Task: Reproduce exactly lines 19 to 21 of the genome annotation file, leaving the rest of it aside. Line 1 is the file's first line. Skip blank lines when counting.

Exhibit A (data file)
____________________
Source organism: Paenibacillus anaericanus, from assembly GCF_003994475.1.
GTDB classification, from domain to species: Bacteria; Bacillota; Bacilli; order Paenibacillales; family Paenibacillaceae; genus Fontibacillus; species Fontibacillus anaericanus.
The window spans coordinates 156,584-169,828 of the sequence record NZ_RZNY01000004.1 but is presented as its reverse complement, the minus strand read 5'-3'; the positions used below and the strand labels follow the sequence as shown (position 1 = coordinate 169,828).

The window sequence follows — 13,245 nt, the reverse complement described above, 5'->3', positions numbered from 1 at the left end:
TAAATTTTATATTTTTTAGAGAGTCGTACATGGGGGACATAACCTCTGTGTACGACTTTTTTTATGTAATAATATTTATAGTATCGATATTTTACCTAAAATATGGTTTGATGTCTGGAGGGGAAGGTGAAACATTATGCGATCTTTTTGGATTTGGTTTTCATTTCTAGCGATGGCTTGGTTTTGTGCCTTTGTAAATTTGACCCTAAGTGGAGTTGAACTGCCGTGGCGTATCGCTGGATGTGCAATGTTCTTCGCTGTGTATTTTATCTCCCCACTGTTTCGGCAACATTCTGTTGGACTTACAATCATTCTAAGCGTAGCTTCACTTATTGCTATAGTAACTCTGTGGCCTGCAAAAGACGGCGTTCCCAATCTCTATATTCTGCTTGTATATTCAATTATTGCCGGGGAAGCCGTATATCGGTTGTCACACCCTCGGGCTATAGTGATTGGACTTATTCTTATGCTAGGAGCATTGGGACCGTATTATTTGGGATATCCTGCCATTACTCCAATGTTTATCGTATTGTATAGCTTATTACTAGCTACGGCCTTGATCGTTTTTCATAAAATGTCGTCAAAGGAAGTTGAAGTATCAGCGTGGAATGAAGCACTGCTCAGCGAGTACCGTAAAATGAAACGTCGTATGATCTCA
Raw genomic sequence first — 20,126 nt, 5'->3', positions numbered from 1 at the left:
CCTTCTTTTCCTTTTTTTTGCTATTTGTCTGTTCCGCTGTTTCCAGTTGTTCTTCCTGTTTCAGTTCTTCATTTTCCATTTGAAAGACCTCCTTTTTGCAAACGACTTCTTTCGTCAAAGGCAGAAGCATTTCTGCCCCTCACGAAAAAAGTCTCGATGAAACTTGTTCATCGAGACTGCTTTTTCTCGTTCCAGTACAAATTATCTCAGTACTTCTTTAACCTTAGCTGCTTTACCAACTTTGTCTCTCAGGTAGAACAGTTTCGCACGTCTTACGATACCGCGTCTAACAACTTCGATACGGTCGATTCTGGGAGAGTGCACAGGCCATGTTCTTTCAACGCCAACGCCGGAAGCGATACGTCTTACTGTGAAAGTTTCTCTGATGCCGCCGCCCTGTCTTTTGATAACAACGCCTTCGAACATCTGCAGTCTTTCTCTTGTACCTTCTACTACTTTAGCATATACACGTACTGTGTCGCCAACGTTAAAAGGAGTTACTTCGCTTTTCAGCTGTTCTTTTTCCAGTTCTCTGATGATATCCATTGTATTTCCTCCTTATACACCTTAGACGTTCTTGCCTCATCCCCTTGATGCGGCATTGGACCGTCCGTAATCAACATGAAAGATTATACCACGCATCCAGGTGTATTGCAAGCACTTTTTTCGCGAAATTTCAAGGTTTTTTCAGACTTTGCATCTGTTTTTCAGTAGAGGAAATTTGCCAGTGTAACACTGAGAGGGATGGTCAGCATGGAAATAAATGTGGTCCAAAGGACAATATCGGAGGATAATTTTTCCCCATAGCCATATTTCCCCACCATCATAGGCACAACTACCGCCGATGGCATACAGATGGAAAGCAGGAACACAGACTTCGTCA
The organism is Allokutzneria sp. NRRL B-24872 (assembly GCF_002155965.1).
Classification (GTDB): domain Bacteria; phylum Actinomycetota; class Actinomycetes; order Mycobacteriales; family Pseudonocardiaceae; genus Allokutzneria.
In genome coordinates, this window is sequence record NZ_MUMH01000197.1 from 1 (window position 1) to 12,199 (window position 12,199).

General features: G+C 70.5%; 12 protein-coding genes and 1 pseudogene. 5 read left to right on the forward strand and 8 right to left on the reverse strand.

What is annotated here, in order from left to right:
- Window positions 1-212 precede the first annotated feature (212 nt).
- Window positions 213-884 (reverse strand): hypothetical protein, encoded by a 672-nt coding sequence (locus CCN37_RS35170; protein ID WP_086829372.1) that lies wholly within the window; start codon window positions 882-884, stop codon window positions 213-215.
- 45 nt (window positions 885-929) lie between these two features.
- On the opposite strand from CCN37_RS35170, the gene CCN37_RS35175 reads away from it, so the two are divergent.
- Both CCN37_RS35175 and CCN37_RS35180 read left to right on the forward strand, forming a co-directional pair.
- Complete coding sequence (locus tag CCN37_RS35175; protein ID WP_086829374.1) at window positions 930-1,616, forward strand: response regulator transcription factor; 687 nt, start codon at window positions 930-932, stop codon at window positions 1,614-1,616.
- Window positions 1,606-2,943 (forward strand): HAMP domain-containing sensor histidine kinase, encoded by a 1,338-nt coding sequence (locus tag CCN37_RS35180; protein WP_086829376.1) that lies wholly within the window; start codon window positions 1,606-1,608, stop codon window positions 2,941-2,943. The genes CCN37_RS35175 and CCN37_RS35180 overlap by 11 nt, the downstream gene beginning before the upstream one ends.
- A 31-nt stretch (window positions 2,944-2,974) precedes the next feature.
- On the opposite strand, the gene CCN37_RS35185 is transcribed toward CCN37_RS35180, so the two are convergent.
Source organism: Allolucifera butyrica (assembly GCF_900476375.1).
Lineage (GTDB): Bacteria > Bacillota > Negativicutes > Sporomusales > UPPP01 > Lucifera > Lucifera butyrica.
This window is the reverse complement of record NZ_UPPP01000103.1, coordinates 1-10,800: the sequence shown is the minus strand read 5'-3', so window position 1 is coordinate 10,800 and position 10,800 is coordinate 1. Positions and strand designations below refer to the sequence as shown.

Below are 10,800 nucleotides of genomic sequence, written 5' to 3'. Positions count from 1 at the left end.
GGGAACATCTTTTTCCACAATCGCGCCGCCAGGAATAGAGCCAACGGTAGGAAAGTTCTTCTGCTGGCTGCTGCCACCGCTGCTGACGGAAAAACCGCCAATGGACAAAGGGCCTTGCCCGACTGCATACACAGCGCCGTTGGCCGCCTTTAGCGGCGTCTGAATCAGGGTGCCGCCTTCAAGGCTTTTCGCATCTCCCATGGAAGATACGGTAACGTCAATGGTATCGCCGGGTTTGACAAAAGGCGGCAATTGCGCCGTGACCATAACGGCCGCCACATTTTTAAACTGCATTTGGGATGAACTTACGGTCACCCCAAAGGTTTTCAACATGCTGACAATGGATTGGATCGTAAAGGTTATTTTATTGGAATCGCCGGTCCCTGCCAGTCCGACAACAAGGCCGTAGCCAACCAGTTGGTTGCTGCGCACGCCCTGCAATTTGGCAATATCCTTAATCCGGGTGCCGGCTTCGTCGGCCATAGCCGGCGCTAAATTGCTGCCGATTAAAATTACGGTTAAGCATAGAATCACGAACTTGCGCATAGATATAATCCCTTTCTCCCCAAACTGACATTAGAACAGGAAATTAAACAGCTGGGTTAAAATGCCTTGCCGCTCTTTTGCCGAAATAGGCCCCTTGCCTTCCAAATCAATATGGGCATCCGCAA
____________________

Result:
- Window positions 1,606-2,943 (forward strand): HAMP domain-containing sensor histidine kinase, encoded by a 1,338-nt coding sequence (locus tag CCN37_RS35180; protein WP_086829376.1) that lies wholly within the window; start codon window positions 1,606-1,608, stop codon window positions 2,941-2,943. The genes CCN37_RS35175 and CCN37_RS35180 overlap by 11 nt, the downstream gene beginning before the upstream one ends.
- A 31-nt stretch (window positions 2,944-2,974) precedes the next feature.
- On the opposite strand, the gene CCN37_RS35185 is transcribed toward CCN37_RS35180, so the two are convergent.